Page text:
Semicolons are used to separate related independent clauses that could stand on their own as sentences. For example, instead of each clause standing alone as a separate sentence, a semicolon can connect the following two independent clauses: "I can't go on a date with him; I have a boyfriend." Writers use semicolons to add variety and avoid having a number of short sentences.
Semicolons are often used to emphasize that two statements or clauses are related, so putting a semicolon between two unrelated clauses can lead to confusion. For example, "The dog was huge; I went for a walk" doesn't make sense, since the semicolon suggests that these two clauses should relate. If the second clause becomes "we went for a walk" instead, then the semicolon would let the reader assume that the word "we" refers to the writer and the dog.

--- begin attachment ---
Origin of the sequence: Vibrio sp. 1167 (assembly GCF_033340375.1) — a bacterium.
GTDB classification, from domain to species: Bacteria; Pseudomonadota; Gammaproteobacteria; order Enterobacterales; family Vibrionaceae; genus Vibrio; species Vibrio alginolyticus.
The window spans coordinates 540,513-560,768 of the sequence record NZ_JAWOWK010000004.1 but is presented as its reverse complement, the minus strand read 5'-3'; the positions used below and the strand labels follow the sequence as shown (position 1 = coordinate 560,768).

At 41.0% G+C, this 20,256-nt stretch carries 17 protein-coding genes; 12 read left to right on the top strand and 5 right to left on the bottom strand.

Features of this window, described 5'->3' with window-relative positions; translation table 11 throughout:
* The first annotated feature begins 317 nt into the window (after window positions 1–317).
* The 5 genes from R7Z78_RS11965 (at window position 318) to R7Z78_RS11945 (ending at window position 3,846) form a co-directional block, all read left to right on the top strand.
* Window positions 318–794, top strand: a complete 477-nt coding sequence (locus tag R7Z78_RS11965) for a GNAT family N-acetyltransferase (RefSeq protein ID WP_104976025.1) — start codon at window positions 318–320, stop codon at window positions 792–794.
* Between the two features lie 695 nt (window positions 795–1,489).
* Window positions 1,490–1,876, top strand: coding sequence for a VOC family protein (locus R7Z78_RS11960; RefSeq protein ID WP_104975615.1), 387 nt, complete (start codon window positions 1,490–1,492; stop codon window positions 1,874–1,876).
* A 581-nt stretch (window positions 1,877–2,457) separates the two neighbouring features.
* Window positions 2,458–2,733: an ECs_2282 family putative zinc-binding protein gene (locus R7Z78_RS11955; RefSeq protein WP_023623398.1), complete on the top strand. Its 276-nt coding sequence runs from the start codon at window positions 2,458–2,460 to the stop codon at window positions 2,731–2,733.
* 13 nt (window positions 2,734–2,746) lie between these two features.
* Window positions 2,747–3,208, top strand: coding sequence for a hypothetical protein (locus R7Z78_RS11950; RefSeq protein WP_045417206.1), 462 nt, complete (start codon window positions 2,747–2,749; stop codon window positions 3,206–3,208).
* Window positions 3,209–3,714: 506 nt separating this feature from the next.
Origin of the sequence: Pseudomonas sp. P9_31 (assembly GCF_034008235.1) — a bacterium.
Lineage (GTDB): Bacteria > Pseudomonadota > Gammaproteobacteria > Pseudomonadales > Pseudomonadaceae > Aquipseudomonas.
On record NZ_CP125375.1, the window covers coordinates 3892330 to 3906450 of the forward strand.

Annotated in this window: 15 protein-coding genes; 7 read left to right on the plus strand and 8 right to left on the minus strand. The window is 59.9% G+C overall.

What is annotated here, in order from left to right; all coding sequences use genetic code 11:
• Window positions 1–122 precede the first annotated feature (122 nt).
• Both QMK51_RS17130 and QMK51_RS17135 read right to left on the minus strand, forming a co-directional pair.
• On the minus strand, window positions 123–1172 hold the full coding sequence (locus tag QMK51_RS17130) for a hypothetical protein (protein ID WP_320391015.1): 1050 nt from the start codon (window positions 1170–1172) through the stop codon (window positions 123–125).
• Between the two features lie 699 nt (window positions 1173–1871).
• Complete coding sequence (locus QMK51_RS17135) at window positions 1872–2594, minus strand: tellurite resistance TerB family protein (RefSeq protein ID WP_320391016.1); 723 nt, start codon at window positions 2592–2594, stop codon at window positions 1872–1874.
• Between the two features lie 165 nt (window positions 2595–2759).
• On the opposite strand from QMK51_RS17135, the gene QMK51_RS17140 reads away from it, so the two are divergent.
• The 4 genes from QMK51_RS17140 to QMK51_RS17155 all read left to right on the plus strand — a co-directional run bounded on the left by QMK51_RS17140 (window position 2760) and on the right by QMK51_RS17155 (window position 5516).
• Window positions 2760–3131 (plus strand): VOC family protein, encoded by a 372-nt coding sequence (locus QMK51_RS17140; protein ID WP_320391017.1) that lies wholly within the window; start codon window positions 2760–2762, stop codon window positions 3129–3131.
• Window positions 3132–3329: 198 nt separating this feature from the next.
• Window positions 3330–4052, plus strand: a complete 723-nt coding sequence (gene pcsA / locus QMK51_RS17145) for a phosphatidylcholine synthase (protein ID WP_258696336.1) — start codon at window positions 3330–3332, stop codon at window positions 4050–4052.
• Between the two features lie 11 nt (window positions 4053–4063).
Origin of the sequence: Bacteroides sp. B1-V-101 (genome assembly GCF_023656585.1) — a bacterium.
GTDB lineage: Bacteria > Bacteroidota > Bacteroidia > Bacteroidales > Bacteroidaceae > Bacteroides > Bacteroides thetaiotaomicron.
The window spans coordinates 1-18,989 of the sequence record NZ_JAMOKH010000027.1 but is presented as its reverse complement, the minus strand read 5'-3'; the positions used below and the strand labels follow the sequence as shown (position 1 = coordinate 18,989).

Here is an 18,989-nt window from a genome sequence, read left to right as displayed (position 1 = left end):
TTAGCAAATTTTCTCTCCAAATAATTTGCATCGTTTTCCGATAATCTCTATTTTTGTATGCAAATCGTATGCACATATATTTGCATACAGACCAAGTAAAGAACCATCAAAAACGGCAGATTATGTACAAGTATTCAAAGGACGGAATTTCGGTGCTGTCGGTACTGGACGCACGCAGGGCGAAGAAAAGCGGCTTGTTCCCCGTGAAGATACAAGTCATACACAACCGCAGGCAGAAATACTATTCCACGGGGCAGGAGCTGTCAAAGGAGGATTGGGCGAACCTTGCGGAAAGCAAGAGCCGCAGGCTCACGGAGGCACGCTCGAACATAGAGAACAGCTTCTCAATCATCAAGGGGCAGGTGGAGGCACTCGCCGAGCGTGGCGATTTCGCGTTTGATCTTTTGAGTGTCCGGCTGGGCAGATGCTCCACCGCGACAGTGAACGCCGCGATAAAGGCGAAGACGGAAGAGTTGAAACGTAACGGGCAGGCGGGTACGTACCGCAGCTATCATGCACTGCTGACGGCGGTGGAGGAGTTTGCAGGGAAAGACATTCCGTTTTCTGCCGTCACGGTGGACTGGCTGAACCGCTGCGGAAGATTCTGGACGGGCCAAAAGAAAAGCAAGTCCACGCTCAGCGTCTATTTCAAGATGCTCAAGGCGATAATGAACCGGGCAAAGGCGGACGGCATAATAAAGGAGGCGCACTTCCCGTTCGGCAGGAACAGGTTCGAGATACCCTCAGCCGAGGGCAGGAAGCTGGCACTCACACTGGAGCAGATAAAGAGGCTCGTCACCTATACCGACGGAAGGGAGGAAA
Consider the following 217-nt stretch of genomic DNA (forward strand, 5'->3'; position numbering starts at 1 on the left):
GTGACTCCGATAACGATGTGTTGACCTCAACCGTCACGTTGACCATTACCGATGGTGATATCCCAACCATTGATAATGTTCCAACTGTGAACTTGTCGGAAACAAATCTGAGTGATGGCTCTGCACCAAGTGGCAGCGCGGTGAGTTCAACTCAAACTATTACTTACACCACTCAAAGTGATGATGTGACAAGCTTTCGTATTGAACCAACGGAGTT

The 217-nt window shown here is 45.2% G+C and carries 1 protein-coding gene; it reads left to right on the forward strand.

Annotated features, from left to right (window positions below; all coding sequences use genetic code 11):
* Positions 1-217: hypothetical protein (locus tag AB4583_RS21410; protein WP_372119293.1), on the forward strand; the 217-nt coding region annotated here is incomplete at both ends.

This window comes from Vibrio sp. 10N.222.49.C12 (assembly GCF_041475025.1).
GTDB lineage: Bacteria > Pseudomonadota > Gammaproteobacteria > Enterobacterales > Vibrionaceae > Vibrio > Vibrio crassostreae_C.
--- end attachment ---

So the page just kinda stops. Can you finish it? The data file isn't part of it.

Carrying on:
One important consideration when using semicolons is the use of coordinating conjunctions. When joining two clauses, there is no need to use both a semicolon and a conjunction. In the following sentence, for instance, either the semicolon or the word "because" should be eliminated: "I can't go on a date with him; because I have a boyfriend."
Finally, semicolons can be used to separate items in a complex list. For example, "Tom, who is tall; Ted, who is short; Bill, who is skinny" would be confusing if the items in the list were separated by commas, so the semicolon helps keep the information clear and organized.